Dear Coach: I'm 12, and I just grew four inches in three months.
Now I have constant pain in my legs, and my coordination is
shot. I can't sink a basket, and I feel as if I'm constantly
stumbling down the court. What can I do?
Dear Growing: The pains associated with the natural growth
process can last a few weeks or even a few months. "Bones can
grow very quickly in comparison to soft tissues, muscles and
tendons," says Richard Parker, an osteopathic specialist and team
doctor at San Diego State. Parker suggests regular stretching and
strengthening exercises to lessen the pain. "Try calisthenics,"
says Parker. "Don't use weights." Once the discomfort subsides,
your coordination should return, but keep in mind that you could
have growing pains again in the future. "The growing process ends
at age 16 to 18," says Parker. "Until then, these types of pains
can happen anytime."
Dear Coach: I'm 15, and I've been a catcher since age eight. Will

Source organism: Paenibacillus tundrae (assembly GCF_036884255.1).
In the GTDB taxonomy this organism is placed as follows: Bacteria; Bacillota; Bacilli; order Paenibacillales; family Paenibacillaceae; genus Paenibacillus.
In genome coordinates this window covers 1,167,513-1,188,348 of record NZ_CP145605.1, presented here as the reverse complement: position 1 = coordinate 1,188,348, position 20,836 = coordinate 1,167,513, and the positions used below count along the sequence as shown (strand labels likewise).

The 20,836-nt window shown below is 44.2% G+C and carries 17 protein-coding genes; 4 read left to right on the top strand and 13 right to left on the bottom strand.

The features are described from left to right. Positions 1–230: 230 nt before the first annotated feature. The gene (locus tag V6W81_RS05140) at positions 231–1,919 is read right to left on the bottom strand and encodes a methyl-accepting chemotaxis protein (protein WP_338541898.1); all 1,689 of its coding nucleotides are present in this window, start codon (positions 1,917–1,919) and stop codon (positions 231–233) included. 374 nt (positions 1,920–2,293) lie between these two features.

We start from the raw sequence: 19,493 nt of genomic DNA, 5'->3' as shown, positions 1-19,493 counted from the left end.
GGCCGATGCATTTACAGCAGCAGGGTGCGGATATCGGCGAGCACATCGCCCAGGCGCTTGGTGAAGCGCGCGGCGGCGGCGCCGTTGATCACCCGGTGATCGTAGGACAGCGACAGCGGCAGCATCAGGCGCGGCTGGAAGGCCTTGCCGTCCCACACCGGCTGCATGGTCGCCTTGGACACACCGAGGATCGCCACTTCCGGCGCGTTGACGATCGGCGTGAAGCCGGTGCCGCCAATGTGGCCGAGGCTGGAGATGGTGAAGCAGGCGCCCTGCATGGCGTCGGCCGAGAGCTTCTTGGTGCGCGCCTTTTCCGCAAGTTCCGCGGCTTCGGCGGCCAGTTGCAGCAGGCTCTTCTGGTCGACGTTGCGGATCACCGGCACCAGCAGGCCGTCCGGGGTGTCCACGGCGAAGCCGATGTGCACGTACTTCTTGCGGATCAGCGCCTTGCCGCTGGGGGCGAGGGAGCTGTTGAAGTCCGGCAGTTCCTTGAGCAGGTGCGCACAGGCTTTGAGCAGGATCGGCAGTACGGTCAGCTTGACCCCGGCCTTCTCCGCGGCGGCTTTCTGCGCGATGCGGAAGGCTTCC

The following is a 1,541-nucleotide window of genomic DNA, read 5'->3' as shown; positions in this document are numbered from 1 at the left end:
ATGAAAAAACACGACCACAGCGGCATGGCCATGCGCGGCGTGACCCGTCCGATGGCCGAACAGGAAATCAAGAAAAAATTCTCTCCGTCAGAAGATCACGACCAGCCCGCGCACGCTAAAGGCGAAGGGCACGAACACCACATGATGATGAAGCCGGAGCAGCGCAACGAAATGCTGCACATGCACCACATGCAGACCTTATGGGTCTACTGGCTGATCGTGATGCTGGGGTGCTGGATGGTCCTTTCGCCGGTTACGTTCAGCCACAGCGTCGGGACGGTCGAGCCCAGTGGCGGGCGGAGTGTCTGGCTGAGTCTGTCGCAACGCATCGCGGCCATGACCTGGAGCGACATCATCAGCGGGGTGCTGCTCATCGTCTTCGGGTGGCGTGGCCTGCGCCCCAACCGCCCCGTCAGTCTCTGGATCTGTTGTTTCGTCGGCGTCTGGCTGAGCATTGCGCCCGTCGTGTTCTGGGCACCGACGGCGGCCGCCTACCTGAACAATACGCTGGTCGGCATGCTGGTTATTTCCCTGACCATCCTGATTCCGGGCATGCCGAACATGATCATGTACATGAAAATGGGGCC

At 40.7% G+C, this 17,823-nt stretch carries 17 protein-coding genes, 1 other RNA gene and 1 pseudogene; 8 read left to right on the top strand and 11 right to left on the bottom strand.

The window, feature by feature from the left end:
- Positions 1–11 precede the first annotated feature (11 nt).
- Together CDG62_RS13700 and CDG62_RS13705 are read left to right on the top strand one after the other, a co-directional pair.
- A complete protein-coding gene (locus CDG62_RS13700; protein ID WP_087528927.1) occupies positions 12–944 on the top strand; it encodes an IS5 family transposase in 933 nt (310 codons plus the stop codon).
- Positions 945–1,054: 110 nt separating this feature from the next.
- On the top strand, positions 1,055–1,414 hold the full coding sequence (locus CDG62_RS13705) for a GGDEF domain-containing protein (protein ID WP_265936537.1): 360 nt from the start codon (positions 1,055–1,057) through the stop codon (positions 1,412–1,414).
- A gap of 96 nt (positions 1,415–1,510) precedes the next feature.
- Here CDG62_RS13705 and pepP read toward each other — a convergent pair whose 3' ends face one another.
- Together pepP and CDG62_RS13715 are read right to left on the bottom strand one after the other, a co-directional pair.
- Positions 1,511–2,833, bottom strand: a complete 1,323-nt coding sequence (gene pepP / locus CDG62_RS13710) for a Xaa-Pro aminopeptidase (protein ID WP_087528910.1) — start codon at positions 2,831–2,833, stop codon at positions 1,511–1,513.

I have knee problems in the future?
Dear Worried: Although repeated squatting can result in permanent
damage to your knees, there are ways to prevent long-term
trouble. "Good exercise and frequent icing are crucial," says
Vijay Vad, who practices sports medicine at New York City's
Hospital for Special Surgery. "Strengthening your quadriceps is
very important, because if you don't have enough strength in your
upper legs, you'll put too much pressure on your knees.
Consequently, the kneecaps won't glide properly, increasing the
risk of future ills." Icing soothes muscle inflammation around
the kneecaps. Says Vad, "All you need is 15 minutes of icing
after a game."
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